Climate experts and lawmakers often refer to the social cost of carbon, which is an approximate cost of the net harm caused per ton of carbon dioxide dumped in the atmosphere. A new study, published in Nature on Wednesday, looks at the social cost of a different greenhouse gas: methane. The findings show that the cost is higher than carbon—and wildly different around the world because of rampant economic inequality.
Methane is a powerful greenhouse gas that is 80 times more potent than carbon dioxide in the short term. Some 60% of methane released into the atmosphere comes from industry, including flaring from oil and gas extraction and animal agriculture. Scientists recently revealed that there’s more of the toxic stuff in the atmosphere now than at any point in recorded history. Understanding the damage it’s doing is more vital than ever.
The authors used a standard method used by the International Monetary Fund to estimate the price society pays to deal with methane emissions, factoring in the climate impacts the gas causes. They did so using four different climate models, and found that the average global social cost of emitting a metric ton of methane is $933 under a high-emissions scenario. That’s 22% lower than the mean cost calculated by the U.S. under the Obama administration, which is the estimate being used by the Biden administration today.
“We’re suggesting they slightly overestimated it,” William Collins, an earth and planetary scientist at the University of California Berkeley’s Lawrence Berkeley National Laboratory who was one of the study’s co-authors, said in a statement.
But the authors say that $933 isn’t really a fair price. In reality, each metric ton of methane emitted causes more suffering for low-income regions relative to wealthy ones. That’s because though poorer countries in the Global South are by and large the least responsible for the climate crisis, they disproportionately bare the brunt of rising sea levels, lowered agricultural productivity, and damaging extreme weather events. These disasters are also more difficult to weather in countries with fewer resources and will have an outsize economic impact compared to wealthy countries.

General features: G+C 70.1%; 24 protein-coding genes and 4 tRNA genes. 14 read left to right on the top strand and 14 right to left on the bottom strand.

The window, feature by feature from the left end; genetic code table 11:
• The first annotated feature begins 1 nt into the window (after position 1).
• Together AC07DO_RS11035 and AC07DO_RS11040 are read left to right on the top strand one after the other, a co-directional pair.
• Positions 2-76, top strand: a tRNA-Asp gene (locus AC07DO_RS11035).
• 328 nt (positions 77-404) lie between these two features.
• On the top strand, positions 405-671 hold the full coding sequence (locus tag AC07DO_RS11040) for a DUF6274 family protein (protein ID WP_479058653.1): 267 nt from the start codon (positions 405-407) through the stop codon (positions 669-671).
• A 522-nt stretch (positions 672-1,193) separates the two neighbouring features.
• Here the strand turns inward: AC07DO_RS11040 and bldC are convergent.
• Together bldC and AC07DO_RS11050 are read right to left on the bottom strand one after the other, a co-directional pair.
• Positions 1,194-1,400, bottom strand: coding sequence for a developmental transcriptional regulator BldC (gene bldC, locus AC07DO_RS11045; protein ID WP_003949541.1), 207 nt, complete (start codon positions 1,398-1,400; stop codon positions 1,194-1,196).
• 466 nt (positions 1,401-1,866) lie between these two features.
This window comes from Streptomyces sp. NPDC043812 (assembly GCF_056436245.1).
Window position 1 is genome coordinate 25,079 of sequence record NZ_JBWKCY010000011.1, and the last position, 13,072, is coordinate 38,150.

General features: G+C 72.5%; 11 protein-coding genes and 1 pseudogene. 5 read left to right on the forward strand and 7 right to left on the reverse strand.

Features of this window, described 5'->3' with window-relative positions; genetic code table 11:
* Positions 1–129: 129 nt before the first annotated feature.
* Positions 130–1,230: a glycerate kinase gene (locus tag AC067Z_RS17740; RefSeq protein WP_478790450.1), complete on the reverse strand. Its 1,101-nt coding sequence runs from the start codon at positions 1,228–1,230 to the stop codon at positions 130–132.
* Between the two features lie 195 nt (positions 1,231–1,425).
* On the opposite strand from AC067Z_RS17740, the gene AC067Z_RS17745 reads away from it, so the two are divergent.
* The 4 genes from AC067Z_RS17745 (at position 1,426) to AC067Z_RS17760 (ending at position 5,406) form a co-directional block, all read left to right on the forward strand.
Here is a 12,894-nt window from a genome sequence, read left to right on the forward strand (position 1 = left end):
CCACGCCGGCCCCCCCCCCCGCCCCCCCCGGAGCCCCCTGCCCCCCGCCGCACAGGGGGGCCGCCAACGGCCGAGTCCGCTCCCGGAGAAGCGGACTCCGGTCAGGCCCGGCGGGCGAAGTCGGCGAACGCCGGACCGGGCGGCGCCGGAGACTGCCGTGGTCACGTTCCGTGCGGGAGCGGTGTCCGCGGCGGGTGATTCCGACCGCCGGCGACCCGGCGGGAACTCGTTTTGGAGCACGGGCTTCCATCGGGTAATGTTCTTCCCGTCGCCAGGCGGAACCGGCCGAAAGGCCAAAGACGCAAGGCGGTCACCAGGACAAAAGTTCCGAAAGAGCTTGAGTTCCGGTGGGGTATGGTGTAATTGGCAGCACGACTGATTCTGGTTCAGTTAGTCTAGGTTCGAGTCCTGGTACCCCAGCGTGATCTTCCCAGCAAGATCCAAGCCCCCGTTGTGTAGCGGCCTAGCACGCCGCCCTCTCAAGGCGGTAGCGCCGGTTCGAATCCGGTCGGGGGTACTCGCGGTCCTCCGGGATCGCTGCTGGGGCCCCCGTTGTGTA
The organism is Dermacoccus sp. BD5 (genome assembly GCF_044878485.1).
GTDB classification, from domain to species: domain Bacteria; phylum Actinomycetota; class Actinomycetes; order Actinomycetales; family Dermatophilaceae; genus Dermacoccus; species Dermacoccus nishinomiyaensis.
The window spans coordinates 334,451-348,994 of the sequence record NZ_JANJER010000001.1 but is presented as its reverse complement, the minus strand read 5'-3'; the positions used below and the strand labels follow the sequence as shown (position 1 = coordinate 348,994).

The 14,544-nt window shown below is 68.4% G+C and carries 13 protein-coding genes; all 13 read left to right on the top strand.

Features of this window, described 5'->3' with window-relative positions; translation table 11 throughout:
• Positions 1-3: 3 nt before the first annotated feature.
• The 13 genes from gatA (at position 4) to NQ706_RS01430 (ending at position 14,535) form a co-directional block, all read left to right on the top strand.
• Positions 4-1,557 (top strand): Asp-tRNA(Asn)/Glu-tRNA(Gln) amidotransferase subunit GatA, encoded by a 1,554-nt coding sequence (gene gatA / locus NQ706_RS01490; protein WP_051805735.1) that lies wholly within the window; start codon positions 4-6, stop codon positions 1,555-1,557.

To account for this, the authors employed an approach known as equity weighting. It modifies the price of greenhouse gas emissions by weighting damages in low-income countries more heavily than damage affecting richer ones.
“The impacts of climate change on human welfare are typically expressed in dollars. The question is how to add dollars? The conventional approach is to simply add them up,” Richard Tol, a professor of economics at the University of Sussex who did not work on the study but has studied the social cost of greenhouse gas emissions, said in an email. “This, however, assumes that a dollar is worth the same to a woman in Baltimore as it is to a woman in Bengaluru. Equity weights correct for that. The equity weight equals the value of a dollar to a poor woman relative to the value of a dollar to a rich woman.”
Under this framework, methane emissions come with a different price depending on what country is producing them. The cost, the authors found, jumped up by almost a factor of 10 for rich nations and down by almost a factor of ten for poor ones, because countries in poor nations should be expected to pay far less for methane reduction.
For instance, the price decreased to $130 per metric ton for sub-Saharan Africa and rose to $8,040 per metric ton for the U.S. Those numbers reflect how much residents of each country would sacrifice in well-being to cut each metric ton of methane produced. Importantly, policies with those different price tags in each nation would produce the same climate benefit for the world at-large.
The study comes after President Biden signed an executive order creating a working group to provide accurate numbers on the social costs of carbon, methane, and nitrous oxide within a year. The authors hope their findings can inform these discussions.
“The Biden administration’s climate policy agenda calls for prioritizing environmental justice and equity,” said Frank Errickson, a postdoctoral fellow in climate economics at Princeton University, in a statement. “We provide a way for them to directly incorporate concerns for equity in methane emission regulations.”
Importantly, the damages caused by each extra ton of methane will differ depending on the total amount of greenhouse gases emitted. If the world makes an effort to draw down overall climate pollution, each individual ton is less harmful. For instance, in a scenario where the world enacts serious climate policies that start to rapidly draw down greenhouse gas emissions in the next decade, the cost of methane pollution would go down by 24% per metric ton.
“If we choose mitigate climate change more aggressively, the social cost of methane drops drastically,” said Collins. In case we needed another reason to urgently take on the climate crisis.